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UN Reports Identify 48 New Ecologically or Biological Significant Areas (EBSA)

UN Reports Identify 48 New Ecologically or Biological Significant Areas (EBSA)

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The deep blue waters of the Federated States of Micronesia. (Photo by Tomas Eric Sales/ADB)

The deep blue waters of the Federated States of Micronesia. (Photo by: Tomas Eric Sales/ADB)

The Secretariat of the United Nations Convention on Biological Diversity (CBD) has released two reports that identify ocean areas “most crucial to the health functioning of the global marine ecosystem.”

The reports on “Ecologically or Biological Significant Areas (EBSAs): Special places in the world’s oceans” describe areas that meet EBSA criteria from the Western South Pacific and from the Wider Caribbean and Western Mid-Atlantic. The reports also act as a way of identifying areas in which to focus and prioritize marine conservation and management.

The reports resulted from a series of regional workshops that the CBD Secretariat convened to describe areas meeting scientific criteria for EBSAs, as part of the CBD’s programme of work on marine and coastal biodiversity. This work aims to enhance conservation and management measures in accordance with international law, including the UN Convention on the Law of the Sea (UNCLOS), and to assist relevant processes within the UN General Assembly (UNGA).

There are seven EBSA criteria: uniqueness or rarity; special importance for life history stages of species; importance for threatened, endangered or declining species and/or habitats; vulnerability, fragility, sensitivity or slow recovery; biological productivity; biological diversity; and naturalness. EBSAs must meet at least one criterion.

The reports describe the regions and provide detailed, technical descriptions of the selected marine ecosystems and species. Maps illustrate EBSA distribution across the regions. The reports emphasize the varied nature of EBSAs, explaining that they can address individual features or large ocean areas and may move with seasonal variations or be static. The reports identify EBSAs to prioritize management efforts, but do not recommend management measures.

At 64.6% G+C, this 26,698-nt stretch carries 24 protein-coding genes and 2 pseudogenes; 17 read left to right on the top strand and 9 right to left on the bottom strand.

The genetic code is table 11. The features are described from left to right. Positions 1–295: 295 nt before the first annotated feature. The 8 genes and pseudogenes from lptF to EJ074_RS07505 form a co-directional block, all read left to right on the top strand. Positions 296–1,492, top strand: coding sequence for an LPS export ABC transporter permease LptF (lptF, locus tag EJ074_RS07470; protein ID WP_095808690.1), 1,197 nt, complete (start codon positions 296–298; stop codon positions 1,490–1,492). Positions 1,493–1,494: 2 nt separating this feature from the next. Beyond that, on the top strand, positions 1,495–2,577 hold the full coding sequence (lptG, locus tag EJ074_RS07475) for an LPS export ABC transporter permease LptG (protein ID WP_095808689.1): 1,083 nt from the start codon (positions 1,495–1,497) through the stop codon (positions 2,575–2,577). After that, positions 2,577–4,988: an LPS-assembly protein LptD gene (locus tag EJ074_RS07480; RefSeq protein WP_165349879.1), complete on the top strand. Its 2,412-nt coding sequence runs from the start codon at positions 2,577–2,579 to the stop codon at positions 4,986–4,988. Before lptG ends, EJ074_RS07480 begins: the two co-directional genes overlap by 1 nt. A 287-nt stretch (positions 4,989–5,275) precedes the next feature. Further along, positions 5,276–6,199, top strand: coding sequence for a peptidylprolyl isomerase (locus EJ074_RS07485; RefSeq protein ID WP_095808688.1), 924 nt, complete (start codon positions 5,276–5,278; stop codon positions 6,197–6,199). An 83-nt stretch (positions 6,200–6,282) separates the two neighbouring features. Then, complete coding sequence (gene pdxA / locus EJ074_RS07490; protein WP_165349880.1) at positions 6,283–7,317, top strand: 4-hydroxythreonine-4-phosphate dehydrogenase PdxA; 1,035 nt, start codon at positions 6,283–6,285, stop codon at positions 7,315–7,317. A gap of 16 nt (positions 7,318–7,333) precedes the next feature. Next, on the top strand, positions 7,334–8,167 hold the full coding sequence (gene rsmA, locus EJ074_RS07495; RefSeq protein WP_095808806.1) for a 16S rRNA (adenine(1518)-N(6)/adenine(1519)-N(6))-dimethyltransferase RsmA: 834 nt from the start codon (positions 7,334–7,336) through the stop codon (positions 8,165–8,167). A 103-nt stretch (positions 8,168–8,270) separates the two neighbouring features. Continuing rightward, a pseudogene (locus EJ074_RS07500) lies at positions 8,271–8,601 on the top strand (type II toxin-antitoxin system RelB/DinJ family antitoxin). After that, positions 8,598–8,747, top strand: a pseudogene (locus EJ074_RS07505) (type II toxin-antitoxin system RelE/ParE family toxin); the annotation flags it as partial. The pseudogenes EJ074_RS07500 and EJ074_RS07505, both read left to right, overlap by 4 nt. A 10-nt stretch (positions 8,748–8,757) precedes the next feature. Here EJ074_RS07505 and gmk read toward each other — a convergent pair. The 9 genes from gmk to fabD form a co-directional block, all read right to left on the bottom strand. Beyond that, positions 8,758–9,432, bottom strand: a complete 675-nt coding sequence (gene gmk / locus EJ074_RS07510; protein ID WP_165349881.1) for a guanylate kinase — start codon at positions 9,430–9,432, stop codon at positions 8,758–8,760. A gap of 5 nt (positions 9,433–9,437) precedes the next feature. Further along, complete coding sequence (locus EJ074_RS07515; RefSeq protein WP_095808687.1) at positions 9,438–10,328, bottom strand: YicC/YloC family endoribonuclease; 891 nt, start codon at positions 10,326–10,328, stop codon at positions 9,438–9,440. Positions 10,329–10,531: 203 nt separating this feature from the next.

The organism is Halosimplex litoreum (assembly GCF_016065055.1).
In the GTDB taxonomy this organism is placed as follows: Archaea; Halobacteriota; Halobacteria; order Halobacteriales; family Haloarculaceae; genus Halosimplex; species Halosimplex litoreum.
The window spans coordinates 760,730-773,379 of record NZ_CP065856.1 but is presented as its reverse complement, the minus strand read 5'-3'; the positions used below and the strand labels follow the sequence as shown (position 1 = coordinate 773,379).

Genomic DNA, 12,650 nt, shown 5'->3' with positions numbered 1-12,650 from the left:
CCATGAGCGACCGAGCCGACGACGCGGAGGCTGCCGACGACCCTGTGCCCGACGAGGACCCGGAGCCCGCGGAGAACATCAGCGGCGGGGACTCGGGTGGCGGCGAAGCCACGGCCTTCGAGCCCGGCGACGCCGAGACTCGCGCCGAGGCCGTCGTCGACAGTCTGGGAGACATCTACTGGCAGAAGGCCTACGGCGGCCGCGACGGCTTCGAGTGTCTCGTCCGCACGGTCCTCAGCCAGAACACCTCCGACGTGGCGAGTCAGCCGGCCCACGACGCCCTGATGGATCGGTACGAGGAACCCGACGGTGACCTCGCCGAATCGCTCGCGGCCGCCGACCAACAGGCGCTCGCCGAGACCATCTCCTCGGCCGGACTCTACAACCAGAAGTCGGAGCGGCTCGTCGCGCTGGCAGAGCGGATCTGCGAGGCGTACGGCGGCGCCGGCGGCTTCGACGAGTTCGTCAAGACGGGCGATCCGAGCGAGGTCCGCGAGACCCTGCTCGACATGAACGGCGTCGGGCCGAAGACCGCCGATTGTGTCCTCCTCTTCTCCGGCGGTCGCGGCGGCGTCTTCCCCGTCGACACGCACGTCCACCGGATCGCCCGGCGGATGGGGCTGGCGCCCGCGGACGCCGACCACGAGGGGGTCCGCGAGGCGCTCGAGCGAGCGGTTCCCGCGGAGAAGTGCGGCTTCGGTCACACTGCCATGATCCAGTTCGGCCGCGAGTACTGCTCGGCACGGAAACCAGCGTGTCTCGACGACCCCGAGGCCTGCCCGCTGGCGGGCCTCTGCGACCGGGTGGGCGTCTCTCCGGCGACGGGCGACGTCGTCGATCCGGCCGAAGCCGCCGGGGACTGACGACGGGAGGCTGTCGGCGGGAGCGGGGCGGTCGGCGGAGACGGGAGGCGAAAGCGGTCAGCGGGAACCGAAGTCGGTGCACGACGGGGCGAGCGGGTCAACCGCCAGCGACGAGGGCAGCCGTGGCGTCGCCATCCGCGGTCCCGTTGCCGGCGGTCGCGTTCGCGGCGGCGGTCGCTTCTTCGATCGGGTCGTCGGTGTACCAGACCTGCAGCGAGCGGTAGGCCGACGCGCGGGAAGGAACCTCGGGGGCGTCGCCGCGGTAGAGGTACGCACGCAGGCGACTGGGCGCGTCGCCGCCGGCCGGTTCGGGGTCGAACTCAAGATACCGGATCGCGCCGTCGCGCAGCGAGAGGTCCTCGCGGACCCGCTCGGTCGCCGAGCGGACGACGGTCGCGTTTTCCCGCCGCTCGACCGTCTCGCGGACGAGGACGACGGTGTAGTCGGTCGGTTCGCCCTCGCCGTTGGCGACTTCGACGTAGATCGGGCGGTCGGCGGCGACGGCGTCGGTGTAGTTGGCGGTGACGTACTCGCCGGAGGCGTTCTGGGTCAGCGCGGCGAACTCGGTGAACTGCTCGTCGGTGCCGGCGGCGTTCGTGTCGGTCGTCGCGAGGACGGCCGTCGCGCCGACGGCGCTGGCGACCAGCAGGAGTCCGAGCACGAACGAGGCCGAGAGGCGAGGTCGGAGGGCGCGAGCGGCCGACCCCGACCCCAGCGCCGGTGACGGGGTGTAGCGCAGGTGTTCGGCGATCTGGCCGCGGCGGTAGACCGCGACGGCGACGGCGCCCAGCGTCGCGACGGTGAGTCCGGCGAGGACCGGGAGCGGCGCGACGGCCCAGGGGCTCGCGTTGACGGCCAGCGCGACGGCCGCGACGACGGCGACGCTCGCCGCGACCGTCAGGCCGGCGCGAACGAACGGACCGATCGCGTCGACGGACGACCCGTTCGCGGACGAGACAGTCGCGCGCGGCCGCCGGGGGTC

Twenty-six areas meet EBSA criteria in the Western South Pacific region. Western South Pacific EBSAs include: the Phoenix Islands, Kiribati, which contain eight atoll islands that support over 500 species of fish and 120 types of coral, two submerged reefs, approximately 30 seamounts, habitat for endemic and endangered species of fish, marine turtles and seabirds and breeding sites for migratory, nomadic and pelagic species; and the Remetau Group, which overlaps with the Exclusive Economic Zone (EEZ) of the Federated States of Micronesia, Indonesia and Papua New Guinea and high seas pockets between EEZs, and hosts 25% of the global population of seabirds during their non-breeding season.

Twenty-two areas meet EBSA criteria in the Wider Caribbean and Western Mid-Atlantic, ranging from the Mesoamerican Barrier Reef to the Sargasso Sea.

Participants identified the Western South Pacific EBSAs at the CBD Western South Pacific Regional Workshop, which the CBD Secretariat and the Secretariat of the Pacific Regional Environment Programme (SPREP) organized in Nadi, Fiji, from 22-25 November 2011. The Wider Caribbean and Western Mid-Atlantic Regional Workshop took place in Recife, Brazil, from 28 February to 2 March 2012. The Government of Germany provided financial support for the reports.

(Story from Biodiversity Policy & Practice)

Avatar of Coral Triangle Written by Coral Triangle

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